“lovely . . .”
“The tangles from one generation to the next, the mistakes passed from mother to daughter, the lies from father to son—it wasn’t fate, who could call that fate? . . . all of us, every single one of us, had played a hand in this destiny.”
Diamond Head, the first novel by Cecily Wong, is filled with questions about fate, destiny, and choice.
Wong chooses to tell the family Leong’s story through a framing device involving the death of the family patriarch, Bohai Leong. From limo pickup until the end of his funeral, Diamond Head is largely told through the eyes and memories of the Leong women. From rags to riches and back again, their experiences flesh out a complex family tale, travelling from the China of the Boxer Revolution through 1960s Hawaii.
There is love, danger, and betrayal woven through the lives of 1964’s Theresa, 1941’s Amy, and 1914’s Lin, set against a backdrop of Chinese mysticism. According to Wong, Chinese folklore tells a tale of a red string that binds one life to another, that defines the person one is destined to love forever. If the person chooses to defy that string, a knot is formed that affects the lives of both the defiant one and subsequent generations. Wong’s characters live in the thrall of the red string, making and breaking alliances based upon tradition. It is the role of Theresa, the most American of them all, to decide if the red string of fate or choice will define the life of her family.
In Diamond Head, Wong has crafted a delicate tower of mystery and history, and it’s difficult to review this book without giving away the plot points that make it all tick. Suffice to say that each family revelation is balanced upon another so precariously that to pull one out might spoil the reader’s enjoyment of slow revelation.
Choosing to head hop between the Leong women was an inspired decision. Though it is tempting to view men of the late 19th and 20th centuries as the movers and shakers of society, in looking through the eyes of her women, Wong adds emotional depth to her story, while making it clear that women were more than decoration in a formative period of history. These women support families, fight wars, feed people, and live passionately—all under the radar of history.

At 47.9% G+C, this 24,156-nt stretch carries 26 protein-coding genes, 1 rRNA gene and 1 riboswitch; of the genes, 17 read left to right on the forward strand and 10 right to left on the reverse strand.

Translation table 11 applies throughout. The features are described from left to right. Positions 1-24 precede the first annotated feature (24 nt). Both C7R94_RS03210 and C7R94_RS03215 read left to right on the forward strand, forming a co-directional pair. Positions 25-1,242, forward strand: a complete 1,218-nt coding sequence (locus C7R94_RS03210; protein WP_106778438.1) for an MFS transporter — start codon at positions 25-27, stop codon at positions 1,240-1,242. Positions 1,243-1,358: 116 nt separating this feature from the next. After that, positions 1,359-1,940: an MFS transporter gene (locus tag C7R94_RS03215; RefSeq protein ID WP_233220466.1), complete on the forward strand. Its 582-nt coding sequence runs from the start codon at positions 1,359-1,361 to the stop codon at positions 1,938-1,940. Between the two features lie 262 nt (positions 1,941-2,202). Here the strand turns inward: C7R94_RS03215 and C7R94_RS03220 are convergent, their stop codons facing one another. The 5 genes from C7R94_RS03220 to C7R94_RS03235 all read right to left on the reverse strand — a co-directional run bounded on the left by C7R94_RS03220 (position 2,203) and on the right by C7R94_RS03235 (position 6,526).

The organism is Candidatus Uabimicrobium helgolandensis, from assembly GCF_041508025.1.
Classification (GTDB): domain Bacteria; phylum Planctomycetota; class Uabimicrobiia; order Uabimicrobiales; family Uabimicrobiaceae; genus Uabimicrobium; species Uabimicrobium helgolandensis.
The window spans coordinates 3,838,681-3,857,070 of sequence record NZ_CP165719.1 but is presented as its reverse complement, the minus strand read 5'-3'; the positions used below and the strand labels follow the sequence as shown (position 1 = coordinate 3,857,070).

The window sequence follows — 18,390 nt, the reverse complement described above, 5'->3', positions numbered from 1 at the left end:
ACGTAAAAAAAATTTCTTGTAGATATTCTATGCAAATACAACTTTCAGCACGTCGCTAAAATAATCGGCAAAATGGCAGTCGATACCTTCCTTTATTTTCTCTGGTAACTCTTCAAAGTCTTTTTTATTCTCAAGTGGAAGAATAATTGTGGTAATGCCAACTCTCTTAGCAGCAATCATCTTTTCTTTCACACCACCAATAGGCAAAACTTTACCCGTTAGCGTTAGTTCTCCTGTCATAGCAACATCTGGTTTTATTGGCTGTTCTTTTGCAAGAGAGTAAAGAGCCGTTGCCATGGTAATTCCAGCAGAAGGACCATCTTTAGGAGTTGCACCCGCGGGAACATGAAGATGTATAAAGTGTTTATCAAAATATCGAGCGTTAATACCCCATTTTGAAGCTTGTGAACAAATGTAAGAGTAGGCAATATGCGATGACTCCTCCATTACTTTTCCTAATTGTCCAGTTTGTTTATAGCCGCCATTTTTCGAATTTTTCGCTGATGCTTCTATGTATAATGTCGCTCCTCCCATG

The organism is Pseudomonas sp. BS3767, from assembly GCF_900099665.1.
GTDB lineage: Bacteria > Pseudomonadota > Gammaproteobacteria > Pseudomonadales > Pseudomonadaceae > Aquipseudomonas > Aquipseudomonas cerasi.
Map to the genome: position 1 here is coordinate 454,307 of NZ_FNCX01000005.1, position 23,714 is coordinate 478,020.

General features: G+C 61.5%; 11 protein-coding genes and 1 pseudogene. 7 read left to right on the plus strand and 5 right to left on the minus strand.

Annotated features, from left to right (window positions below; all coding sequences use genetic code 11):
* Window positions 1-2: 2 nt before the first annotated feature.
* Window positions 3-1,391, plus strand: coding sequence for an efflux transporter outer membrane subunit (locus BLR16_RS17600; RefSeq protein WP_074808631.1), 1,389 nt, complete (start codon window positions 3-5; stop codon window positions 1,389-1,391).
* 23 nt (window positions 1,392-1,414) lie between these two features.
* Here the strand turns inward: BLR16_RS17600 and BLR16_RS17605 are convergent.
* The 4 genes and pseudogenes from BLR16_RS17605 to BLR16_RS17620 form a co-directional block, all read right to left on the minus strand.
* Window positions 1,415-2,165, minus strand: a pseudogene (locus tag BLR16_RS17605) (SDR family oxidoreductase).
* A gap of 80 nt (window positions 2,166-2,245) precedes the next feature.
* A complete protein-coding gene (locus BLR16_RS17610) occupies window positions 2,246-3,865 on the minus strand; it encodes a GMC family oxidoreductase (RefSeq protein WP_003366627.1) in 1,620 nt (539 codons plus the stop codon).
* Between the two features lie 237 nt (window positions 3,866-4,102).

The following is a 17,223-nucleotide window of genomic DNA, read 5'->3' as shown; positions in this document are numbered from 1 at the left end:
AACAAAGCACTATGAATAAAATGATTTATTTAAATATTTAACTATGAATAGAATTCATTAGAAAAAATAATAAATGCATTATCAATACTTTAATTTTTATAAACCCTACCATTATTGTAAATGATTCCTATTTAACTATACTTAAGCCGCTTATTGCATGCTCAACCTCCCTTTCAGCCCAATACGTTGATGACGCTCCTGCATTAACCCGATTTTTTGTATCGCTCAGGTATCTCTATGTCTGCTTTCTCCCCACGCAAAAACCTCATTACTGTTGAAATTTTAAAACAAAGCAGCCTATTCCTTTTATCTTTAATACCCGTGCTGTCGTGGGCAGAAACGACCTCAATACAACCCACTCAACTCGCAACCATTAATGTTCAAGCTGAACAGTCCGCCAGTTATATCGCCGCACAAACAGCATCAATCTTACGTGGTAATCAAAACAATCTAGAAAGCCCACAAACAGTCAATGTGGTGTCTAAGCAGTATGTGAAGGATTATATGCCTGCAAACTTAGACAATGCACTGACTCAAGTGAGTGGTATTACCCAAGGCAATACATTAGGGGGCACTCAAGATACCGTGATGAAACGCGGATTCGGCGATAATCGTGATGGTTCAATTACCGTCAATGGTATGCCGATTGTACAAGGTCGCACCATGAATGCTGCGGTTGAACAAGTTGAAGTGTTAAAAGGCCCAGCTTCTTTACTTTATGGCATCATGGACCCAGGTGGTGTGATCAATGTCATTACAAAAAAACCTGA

Wong’s prose is lyrical and nearly poetic: “Hong’s words are like an ocean’s tide, developing silently in the distance, bing pulled by the moon, gathering momentum as she reaches the shore, as she looms just before her point.” It would be easy to slip into platitudes and purple prose, but she avoids it neatly, wrapping her poetry in realism: “Most every week, from as long as I can remember, my father would threaten to sell me . . . He said he would sell me to an old, filthy slave owner, to a man with six concubines. If I didn’t obey him, I could disappear as easily as salt thrown in the ocean.” The beauty of the wealthy Leongs’ lives is under a shadow of death and sorrow, and Wong never lets the reader forget that.
If there is one regrettable part of this lovely novel, it is that the character of Bodhi Leong remains a cypher. Though his father, Fa (or Frank) Leong is the head of the family, the one who brings them from the old century in China to the new territory of Hawaii, it is Bodhi’s life that defines a great portion of this novel; after all, it is his mother, wife, and daughter who tell the tale. Precious little is known of Bodhi, how he thinks or his view of life. It’s not even clear that he knows all of the stories that shape who he became. The thought of a glimpse into his head is tantalizing.
The end of the story is a little pat, and not altogether believable, but it does little to dim the shine of this lovely novel. Cecily Wong will find it a difficult job to top Diamond Head.